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A Private Equity Investor Explains What Got Him Into Cannabis

A Private Equity Investor Explains What Got Him Into Cannabis

Cannabis investors can't afford to miss the Benzinga Cannabis Capital Conference, a premier gathering of investors and entrepreneurs painting an honest picture of the opportunities and challenges in cannabis investing. Space is limited—get your tickets before they sell out.

Ahead of the conference, we’re interviewing the speakers who will deliver key insights on the cannabis space at the BZ Cannabis Capital Conference. This installment features Mitch Baruchowitz, the managing partner at Merida Capital Partners.

Quickly give us your background—why are you passionate about cannabis?

I’ve been investing my whole life and have had a long career as an entrepreneur and a lawyer specializing in financial technology/corporate law and governance. I was a Deputy General Counsel (GC) and Chief Compliance Officer at publicly traded MarketAxess Holdings Inc. (NYSE: MKTX), and the GC of Pali Capital before running investment banking for a family office. Ironically my cannabis path actually indirectly started at the beginning of my career when I finished law school and started a small trading/technology firm with my brother Adam and our best friend, Ethan Ruby. In 2000, Ethan was hit by a car when he was a pedestrian and he was tragically paralyzed. It was tough watching him go through an incredibly difficult recovery, particularly since in New York, opioids were the only real legal option manage his pain at the time.

Ethan bravely moved out to Colorado to change his medical dynamic and our constant conversations about what was going on out there on the business side, how much he was benefiting from medicinal cannabis himself and how it was helping him and lots of other pain sufferers really opened my eyes and led to a much deeper understanding of where the industry could possibly go, especially if you could bring some formality to an operation.

Then in 2013, Connecticut announced that it had passed a medical cannabis law and it would be giving out a small set of licenses, which turned out to be four statewide. This helped us to focus our efforts on bringing life-changing medicine to people who needed it. Ethan and I led a great team of operators in applying and we achieved the top score in the state, and the rest is history.

What is the most exciting opportunity in the cannabis space right now?

It is hard to give just one example, but having been involved since the early stages of cannabis’ advance nationwide, the evolution of the information flow and supply chain has been mind-blowing since 2012. Five years ago, I can remember searching the Internet all day for vape cartridge suppliers and hoping that we could get delivery if we paid upfront. Now, Merida is the biggest outside investor in Kush Bottles (NYSE: KSHB), which can ship 10,000 vape carts with customized packaging and design within 15 days and New Frontier Data can give you virtually any piece of data you want to know within minutes.That’s change you can believe in—to quote a recent president.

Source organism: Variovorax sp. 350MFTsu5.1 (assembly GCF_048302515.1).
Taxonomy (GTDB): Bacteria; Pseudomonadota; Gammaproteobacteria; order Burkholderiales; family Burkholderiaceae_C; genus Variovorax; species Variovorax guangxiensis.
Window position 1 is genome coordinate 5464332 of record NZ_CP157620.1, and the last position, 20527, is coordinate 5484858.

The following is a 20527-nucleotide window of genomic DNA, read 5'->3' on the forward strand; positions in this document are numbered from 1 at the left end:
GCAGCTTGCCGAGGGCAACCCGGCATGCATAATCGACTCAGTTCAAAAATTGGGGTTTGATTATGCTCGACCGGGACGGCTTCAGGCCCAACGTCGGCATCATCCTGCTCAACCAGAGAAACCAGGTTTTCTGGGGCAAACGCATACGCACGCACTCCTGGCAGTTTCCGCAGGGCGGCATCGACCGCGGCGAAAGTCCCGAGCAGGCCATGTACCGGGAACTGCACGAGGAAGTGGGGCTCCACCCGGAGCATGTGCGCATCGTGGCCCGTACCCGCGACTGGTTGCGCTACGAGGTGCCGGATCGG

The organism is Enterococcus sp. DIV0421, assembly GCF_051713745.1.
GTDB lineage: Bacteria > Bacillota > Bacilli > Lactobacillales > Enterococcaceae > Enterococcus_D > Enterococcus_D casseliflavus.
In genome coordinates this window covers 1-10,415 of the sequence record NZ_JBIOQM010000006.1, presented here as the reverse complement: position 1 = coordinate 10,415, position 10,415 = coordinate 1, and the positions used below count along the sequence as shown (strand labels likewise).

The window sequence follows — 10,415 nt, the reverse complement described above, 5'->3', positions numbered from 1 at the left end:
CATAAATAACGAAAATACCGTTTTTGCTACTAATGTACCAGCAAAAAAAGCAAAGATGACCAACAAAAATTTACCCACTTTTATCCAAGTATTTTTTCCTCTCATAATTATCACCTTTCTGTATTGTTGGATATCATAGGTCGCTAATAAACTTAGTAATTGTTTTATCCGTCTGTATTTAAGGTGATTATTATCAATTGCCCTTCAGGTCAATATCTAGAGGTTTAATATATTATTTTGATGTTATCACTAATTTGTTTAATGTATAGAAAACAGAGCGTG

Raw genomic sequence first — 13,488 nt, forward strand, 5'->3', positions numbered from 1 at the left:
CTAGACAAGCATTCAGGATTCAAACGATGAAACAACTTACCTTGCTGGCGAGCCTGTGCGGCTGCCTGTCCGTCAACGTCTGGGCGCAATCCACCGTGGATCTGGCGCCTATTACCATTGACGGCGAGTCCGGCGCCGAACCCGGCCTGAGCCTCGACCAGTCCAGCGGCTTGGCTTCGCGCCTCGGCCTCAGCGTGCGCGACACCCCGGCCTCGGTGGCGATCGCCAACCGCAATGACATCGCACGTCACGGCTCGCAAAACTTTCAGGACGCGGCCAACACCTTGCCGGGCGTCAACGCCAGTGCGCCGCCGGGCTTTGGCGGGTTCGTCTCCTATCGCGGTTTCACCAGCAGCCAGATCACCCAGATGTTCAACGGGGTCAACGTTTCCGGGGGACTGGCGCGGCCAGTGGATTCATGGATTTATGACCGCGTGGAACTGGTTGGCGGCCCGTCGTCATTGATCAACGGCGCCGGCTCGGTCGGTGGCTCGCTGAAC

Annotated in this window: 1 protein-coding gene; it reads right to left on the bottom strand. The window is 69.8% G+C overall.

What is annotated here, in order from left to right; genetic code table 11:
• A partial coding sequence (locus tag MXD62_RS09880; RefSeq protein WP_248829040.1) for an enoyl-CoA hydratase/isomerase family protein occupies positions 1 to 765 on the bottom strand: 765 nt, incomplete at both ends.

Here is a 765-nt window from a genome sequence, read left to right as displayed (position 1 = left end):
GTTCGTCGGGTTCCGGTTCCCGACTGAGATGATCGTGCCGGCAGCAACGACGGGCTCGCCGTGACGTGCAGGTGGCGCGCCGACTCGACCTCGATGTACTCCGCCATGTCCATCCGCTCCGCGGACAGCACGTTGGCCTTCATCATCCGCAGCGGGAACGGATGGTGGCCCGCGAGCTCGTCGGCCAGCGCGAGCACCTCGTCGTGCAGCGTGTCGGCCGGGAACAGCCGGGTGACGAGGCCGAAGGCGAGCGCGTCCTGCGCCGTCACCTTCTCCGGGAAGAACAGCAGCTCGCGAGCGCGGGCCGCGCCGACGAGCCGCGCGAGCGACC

We are equally excited about the boring elements of infrastructure and services-the daily consumables or support services that all operators need to be compliant and survive in hypercompetitive, highly regulated markets. That includes companies like GrowGeneration, a leading hydroponic equipment retailer, MainStem and Emerald Scientific which are both integrated B2B platforms which help operators find those tools and services in an efficient manner.

I would be remiss if I didn’t add that as critical mass of patients and consumers occurs and capital pours into the sector, the biotechnology, research and pharmaceutical aspects of cannabis seem to be limitless right now. We believe the healthcare and pharmaceutical disruption of cannabis will be startling when it hits full steam.

There are still massive challenges for the nascent cannabis space to overcome—what is the most pressing of those challenges?

In a nutshell, whether it is the U.S. or Canada, the fast-changing regulatory landscape creates huge challenges to operators in several ways—from proper capital allocation to a time and organizational stress perspective, and simply maintaining flexibility while pushing ahead on formalized plans. We don’t see the challenges as a risk of putting a company out of business necessarily, but more as a hindrance to growth and innovation given the time and money spent to adapt to these changes. A great example is a state like Michigan, which is giving out medical licenses while also putting adult use on the ballot in 2018. How can one confidently spend capital when such a huge shift could occur in just a matter of four months?